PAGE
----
Over on his blog, Larry Hurtado has posted a detailed review of God’s Library. Early on in the book, I mention three of the main scholars who paved the way for those of us working on early Christian manuscripts today: Roger Bagnall, Harry Gamble, and Larry Hurtado. So I’m very gratified to see that Hurtado’s review is largely positive.
I’ll take this opportunity to follow up on Hurtado’s assessment of one of my more sweeping criticisms of the use of palaeography to assign precise dates to Greek literary manuscripts of the Roman era. Hurtado writes as follows:
“Nongbri expresses some hesitation about the dates of these two codices [the Chester Beatty Gospels and Acts codex, P45, and the Beatty codex of the Pauline epistles, P46], however, because “our corpus of datable samples in taken almost entirely from rolls,” a format that was “largely supplanted [in general usage for Christian and non-Christian manuscripts] by the codex by the end of the fourth century” (138). True, but whether roll or codex “documentary” texts tended to have dates written by the copyist, and so they can still be used to help us make comparisons with undated literary texts such as the NT writings. Perhaps I’m missing something, therefore, but I don’t find his argument persuasive.”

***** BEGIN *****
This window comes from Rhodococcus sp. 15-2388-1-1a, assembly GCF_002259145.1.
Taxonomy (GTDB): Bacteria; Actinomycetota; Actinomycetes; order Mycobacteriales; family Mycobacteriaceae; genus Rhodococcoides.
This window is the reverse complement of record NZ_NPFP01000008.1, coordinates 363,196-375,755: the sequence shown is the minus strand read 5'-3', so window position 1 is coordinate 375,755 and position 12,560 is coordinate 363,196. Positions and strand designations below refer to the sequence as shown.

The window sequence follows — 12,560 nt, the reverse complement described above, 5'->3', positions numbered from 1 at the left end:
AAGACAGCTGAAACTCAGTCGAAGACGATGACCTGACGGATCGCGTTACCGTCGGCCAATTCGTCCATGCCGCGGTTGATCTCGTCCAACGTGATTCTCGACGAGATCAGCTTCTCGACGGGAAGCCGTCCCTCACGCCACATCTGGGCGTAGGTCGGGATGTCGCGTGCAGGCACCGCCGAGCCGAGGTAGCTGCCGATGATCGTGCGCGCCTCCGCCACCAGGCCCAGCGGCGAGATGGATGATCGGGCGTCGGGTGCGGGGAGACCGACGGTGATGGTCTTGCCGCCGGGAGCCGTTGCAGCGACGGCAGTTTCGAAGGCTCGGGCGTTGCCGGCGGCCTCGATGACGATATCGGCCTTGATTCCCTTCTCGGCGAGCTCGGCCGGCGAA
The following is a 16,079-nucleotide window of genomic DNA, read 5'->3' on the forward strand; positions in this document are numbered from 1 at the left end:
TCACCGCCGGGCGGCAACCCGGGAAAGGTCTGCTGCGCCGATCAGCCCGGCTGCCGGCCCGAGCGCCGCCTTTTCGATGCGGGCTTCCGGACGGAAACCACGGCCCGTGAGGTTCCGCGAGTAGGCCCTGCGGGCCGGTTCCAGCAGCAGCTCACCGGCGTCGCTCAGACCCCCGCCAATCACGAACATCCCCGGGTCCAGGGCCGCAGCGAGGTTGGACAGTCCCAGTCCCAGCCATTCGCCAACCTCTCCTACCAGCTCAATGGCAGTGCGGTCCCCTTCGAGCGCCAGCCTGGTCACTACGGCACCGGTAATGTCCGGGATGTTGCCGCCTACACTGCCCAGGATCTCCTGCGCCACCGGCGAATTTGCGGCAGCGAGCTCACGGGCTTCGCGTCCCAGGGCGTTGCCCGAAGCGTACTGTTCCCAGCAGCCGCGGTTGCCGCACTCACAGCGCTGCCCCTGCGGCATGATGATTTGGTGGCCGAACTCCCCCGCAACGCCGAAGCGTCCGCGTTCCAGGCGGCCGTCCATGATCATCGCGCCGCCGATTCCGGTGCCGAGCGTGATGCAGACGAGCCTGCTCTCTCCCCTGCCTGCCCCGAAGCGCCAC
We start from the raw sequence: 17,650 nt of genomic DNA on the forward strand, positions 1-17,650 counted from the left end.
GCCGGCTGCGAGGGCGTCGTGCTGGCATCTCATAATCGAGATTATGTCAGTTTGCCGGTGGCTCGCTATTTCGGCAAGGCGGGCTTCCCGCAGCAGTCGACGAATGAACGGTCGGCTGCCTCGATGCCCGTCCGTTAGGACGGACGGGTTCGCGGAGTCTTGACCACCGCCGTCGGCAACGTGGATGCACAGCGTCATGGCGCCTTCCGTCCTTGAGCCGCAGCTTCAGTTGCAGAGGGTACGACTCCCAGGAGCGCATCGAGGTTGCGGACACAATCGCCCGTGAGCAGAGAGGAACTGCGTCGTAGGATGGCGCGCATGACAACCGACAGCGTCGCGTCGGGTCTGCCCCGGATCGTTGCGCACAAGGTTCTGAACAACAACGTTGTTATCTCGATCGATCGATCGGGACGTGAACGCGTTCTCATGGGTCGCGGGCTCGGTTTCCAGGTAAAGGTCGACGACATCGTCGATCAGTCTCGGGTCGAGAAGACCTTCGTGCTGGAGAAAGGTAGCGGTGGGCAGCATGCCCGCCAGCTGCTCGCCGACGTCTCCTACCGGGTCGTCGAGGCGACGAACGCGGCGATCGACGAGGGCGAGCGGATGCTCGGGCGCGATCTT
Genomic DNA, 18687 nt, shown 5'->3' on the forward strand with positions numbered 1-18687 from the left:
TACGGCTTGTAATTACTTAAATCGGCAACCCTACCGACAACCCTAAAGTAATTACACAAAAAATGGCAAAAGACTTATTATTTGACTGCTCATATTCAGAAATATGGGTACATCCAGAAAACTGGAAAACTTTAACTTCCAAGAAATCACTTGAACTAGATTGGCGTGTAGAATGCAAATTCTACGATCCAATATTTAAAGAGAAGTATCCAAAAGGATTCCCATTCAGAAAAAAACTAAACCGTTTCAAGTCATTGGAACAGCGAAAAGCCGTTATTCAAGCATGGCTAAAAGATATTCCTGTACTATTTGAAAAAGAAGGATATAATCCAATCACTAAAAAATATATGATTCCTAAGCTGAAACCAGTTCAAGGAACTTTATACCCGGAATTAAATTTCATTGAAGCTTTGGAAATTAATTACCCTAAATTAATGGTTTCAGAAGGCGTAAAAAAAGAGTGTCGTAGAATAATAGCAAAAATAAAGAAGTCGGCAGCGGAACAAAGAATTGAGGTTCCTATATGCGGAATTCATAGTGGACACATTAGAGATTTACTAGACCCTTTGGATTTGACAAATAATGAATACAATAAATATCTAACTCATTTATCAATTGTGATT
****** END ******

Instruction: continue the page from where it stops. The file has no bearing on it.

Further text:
The book contains a somewhat more detailed discussion of this point on pages 71-72, but I want to take some time here to try to spell out the argument even more fully: When trying to use palaeography to assign a date to an undated literary manuscript, the general preference is to try to use other (dated) examples of literary manuscripts as the main points of comparison, as opposed to non-literary documents (letters, deeds, wills, receipts, etc.–everyday writing). Securely dated documents that happen to be written in literary hands are regarded as very useful reference points, but some highly respected palaeographers have expressed a preference for giving more weight to literary manuscripts in these exercises. Eric Turner makes this point in his Greek Manuscripts of the Ancient World (2nd ed., 1987, pages 19-20):